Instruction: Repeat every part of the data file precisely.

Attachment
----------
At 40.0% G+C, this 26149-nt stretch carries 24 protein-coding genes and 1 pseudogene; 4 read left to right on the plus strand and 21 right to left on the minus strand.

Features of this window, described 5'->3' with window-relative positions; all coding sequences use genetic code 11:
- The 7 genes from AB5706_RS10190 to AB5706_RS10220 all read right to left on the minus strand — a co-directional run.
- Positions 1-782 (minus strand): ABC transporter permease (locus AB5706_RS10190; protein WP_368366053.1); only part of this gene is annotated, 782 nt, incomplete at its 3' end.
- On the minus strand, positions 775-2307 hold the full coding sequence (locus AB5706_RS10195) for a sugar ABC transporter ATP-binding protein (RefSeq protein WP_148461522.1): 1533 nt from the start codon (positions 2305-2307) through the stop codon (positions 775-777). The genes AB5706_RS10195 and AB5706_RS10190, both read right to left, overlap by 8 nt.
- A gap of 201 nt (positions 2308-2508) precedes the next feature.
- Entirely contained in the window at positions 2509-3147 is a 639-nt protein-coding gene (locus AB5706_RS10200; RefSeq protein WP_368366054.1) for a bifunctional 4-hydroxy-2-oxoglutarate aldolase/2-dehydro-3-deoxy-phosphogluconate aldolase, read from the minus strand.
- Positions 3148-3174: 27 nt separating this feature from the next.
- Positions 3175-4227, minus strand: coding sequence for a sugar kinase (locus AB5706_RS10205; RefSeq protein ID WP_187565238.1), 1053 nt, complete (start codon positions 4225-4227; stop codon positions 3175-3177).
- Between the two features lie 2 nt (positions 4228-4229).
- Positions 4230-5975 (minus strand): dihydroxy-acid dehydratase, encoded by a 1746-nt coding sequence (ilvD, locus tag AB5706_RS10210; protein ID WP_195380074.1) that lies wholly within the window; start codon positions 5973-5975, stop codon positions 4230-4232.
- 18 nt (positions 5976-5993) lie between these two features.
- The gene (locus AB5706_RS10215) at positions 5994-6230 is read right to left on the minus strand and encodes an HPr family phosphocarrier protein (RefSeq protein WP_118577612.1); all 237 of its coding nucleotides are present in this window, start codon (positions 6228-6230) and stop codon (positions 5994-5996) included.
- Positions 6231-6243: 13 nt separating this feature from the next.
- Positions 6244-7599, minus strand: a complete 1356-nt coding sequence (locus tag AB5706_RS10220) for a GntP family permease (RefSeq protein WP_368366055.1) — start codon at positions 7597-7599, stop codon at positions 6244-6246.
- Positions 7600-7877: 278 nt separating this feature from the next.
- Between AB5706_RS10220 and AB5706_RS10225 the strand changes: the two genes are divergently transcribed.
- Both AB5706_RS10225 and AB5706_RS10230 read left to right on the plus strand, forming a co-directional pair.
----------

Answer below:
At 40.0% G+C, this 26149-nt stretch carries 24 protein-coding genes and 1 pseudogene; 4 read left to right on the plus strand and 21 right to left on the minus strand.

Features of this window, described 5'->3' with window-relative positions; all coding sequences use genetic code 11:
- The 7 genes from AB5706_RS10190 to AB5706_RS10220 all read right to left on the minus strand — a co-directional run.
- Positions 1-782 (minus strand): ABC transporter permease (locus AB5706_RS10190; protein WP_368366053.1); only part of this gene is annotated, 782 nt, incomplete at its 3' end.
- On the minus strand, positions 775-2307 hold the full coding sequence (locus AB5706_RS10195) for a sugar ABC transporter ATP-binding protein (RefSeq protein WP_148461522.1): 1533 nt from the start codon (positions 2305-2307) through the stop codon (positions 775-777). The genes AB5706_RS10195 and AB5706_RS10190, both read right to left, overlap by 8 nt.
- A gap of 201 nt (positions 2308-2508) precedes the next feature.
- Entirely contained in the window at positions 2509-3147 is a 639-nt protein-coding gene (locus AB5706_RS10200; RefSeq protein WP_368366054.1) for a bifunctional 4-hydroxy-2-oxoglutarate aldolase/2-dehydro-3-deoxy-phosphogluconate aldolase, read from the minus strand.
- Positions 3148-3174: 27 nt separating this feature from the next.
- Positions 3175-4227, minus strand: coding sequence for a sugar kinase (locus AB5706_RS10205; RefSeq protein ID WP_187565238.1), 1053 nt, complete (start codon positions 4225-4227; stop codon positions 3175-3177).
- Between the two features lie 2 nt (positions 4228-4229).
- Positions 4230-5975 (minus strand): dihydroxy-acid dehydratase, encoded by a 1746-nt coding sequence (ilvD, locus tag AB5706_RS10210; protein ID WP_195380074.1) that lies wholly within the window; start codon positions 5973-5975, stop codon positions 4230-4232.
- 18 nt (positions 5976-5993) lie between these two features.
- The gene (locus AB5706_RS10215) at positions 5994-6230 is read right to left on the minus strand and encodes an HPr family phosphocarrier protein (RefSeq protein WP_118577612.1); all 237 of its coding nucleotides are present in this window, start codon (positions 6228-6230) and stop codon (positions 5994-5996) included.
- Positions 6231-6243: 13 nt separating this feature from the next.
- Positions 6244-7599, minus strand: a complete 1356-nt coding sequence (locus tag AB5706_RS10220) for a GntP family permease (RefSeq protein WP_368366055.1) — start codon at positions 7597-7599, stop codon at positions 6244-6246.
- Positions 7600-7877: 278 nt separating this feature from the next.
- Between AB5706_RS10220 and AB5706_RS10225 the strand changes: the two genes are divergently transcribed.
- Both AB5706_RS10225 and AB5706_RS10230 read left to right on the plus strand, forming a co-directional pair.